IF johns_dob <> peters_dob THEN
   --both born on different dates
      IF johns_dob < peters_dob THEN
         dbms_output.put_line('John is younger to Peter!');
         dbms_output.put_line('John is elder to Peter!');
      END IF;
   elsif johns_dob = peters_dob THEN
      dbms_output.put_line('John and Peter are Twins!');
      dbms_output.put_line('This is impossible any way!! ');
      --Find out why this is never possible if you give values!
      --A logical test for you! Solve & Give your comments --
   END IF;
   IF johns_dob <> davids_dob THEN
      --both born on different dates
      IF johns_dob < davids_dob THEN
         dbms_output.put_line('John is younger to David!');
         dbms_output.put_line('John is elder to David!');
      END IF;
   elsif johns_dob = davids_dob THEN
      dbms_output.put_line('John and david are Twins!');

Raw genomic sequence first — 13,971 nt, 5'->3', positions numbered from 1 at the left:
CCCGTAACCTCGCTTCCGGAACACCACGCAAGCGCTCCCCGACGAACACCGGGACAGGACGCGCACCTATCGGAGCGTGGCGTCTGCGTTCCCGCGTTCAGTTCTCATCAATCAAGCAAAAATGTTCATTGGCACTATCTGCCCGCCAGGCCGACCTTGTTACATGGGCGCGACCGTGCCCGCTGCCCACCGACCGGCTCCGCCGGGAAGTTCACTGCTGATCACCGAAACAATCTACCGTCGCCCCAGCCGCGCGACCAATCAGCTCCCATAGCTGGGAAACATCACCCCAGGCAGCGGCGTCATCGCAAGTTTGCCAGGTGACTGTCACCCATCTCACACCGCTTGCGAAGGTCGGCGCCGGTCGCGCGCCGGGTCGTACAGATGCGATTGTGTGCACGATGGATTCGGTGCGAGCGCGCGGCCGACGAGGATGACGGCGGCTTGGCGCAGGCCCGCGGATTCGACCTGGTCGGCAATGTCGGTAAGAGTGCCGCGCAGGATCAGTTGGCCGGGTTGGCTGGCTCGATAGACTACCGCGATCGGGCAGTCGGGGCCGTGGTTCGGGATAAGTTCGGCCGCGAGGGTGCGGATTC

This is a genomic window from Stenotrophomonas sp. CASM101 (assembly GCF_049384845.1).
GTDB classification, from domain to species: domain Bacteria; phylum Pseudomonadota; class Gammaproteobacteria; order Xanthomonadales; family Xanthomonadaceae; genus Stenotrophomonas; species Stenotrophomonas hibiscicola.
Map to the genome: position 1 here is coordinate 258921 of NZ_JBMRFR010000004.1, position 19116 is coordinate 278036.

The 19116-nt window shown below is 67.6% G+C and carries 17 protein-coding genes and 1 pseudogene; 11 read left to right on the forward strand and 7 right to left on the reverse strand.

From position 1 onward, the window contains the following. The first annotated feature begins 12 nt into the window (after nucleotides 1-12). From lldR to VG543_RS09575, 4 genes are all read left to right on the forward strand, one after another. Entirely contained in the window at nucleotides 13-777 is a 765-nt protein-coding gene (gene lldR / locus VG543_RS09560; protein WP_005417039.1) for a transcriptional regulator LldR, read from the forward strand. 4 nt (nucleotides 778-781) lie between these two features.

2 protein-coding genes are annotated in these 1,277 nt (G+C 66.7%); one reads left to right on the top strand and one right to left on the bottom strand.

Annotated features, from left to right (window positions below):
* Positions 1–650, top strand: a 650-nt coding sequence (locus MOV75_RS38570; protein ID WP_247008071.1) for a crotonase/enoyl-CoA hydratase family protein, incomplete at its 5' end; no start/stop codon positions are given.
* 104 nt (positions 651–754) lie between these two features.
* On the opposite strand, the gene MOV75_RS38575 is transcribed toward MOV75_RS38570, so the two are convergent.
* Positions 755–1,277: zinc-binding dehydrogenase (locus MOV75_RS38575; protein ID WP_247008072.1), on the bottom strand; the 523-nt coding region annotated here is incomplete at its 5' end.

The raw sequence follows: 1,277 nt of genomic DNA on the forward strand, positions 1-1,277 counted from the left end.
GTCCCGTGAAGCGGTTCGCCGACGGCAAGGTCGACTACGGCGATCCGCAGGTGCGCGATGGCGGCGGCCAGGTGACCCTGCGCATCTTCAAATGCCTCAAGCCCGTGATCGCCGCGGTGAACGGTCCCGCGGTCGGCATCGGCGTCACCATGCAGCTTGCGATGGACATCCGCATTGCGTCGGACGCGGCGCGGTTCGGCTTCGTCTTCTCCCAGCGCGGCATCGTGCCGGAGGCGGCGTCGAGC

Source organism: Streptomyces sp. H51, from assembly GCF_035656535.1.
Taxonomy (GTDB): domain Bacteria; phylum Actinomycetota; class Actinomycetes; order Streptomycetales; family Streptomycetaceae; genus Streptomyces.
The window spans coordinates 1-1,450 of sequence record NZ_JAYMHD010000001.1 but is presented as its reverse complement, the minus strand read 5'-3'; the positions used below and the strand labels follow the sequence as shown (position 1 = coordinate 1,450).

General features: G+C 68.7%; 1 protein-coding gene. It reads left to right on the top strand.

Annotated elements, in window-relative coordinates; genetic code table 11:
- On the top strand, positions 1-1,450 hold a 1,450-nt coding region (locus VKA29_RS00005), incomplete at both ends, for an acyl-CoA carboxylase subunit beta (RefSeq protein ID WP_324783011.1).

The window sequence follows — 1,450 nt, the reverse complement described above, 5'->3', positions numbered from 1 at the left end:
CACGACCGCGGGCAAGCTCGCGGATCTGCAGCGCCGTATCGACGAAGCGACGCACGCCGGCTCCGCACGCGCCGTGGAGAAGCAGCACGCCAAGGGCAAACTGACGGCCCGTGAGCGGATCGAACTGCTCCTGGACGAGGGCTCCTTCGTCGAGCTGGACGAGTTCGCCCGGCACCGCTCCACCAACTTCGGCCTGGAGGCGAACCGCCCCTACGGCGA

END IF;
Output should be:
John is younger to Peter!
John and david are Twins!

I would expect your comments if you have read above example thoroughly.

Time Machine

Some special date functions

Yes there are more features in Oracle to perform date arithmetic. I list them here for your reference.

SYSDATE returns the current date and time of your operating system (the place where your oracle server is running). This is a pseudo column.

SYSTIMESTAMP similar to SYSDATE but it includes fractional seconds and time zone.

TRUNC(date) trims off the time portion of given date.

TRUNC(date, ‘mm') returns the first day of month for given date.

LAST_DAY(date) returns the last day of month for given date.

EXTRACT extracts and returns the specified value from a date or time. You can pull the day, month, year, hour and more from a date using below syntax.